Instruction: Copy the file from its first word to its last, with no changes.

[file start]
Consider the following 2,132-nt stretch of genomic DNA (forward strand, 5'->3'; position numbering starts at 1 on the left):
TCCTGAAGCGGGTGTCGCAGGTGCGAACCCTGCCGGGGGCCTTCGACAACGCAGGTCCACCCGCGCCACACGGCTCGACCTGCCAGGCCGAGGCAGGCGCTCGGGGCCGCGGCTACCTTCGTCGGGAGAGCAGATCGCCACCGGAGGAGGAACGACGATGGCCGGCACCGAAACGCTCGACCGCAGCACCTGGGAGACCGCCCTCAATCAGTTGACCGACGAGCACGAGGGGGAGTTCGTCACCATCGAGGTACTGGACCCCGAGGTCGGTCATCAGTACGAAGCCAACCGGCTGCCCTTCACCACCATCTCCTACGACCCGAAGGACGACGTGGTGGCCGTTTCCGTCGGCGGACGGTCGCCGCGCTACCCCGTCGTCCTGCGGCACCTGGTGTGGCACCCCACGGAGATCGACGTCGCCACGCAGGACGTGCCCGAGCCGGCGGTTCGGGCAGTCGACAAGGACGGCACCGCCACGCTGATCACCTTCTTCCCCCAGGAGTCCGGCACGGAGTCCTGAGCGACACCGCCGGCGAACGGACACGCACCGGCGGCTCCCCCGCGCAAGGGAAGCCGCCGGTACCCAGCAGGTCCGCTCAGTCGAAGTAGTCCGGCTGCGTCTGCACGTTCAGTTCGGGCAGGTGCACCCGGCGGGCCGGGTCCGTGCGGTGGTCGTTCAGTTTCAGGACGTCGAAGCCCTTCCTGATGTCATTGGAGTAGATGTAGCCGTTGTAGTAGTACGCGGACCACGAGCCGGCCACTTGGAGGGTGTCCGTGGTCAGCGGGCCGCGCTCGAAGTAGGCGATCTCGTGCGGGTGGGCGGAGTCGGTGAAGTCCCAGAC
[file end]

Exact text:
Consider the following 2,132-nt stretch of genomic DNA (forward strand, 5'->3'; position numbering starts at 1 on the left):
TCCTGAAGCGGGTGTCGCAGGTGCGAACCCTGCCGGGGGCCTTCGACAACGCAGGTCCACCCGCGCCACACGGCTCGACCTGCCAGGCCGAGGCAGGCGCTCGGGGCCGCGGCTACCTTCGTCGGGAGAGCAGATCGCCACCGGAGGAGGAACGACGATGGCCGGCACCGAAACGCTCGACCGCAGCACCTGGGAGACCGCCCTCAATCAGTTGACCGACGAGCACGAGGGGGAGTTCGTCACCATCGAGGTACTGGACCCCGAGGTCGGTCATCAGTACGAAGCCAACCGGCTGCCCTTCACCACCATCTCCTACGACCCGAAGGACGACGTGGTGGCCGTTTCCGTCGGCGGACGGTCGCCGCGCTACCCCGTCGTCCTGCGGCACCTGGTGTGGCACCCCACGGAGATCGACGTCGCCACGCAGGACGTGCCCGAGCCGGCGGTTCGGGCAGTCGACAAGGACGGCACCGCCACGCTGATCACCTTCTTCCCCCAGGAGTCCGGCACGGAGTCCTGAGCGACACCGCCGGCGAACGGACACGCACCGGCGGCTCCCCCGCGCAAGGGAAGCCGCCGGTACCCAGCAGGTCCGCTCAGTCGAAGTAGTCCGGCTGCGTCTGCACGTTCAGTTCGGGCAGGTGCACCCGGCGGGCCGGGTCCGTGCGGTGGTCGTTCAGTTTCAGGACGTCGAAGCCCTTCCTGATGTCATTGGAGTAGATGTAGCCGTTGTAGTAGTACGCGGACCACGAGCCGGCCACTTGGAGGGTGTCCGTGGTCAGCGGGCCGCGCTCGAAGTAGGCGATCTCGTGCGGGTGGGCGGAGTCGGTGAAGTCCCAGAC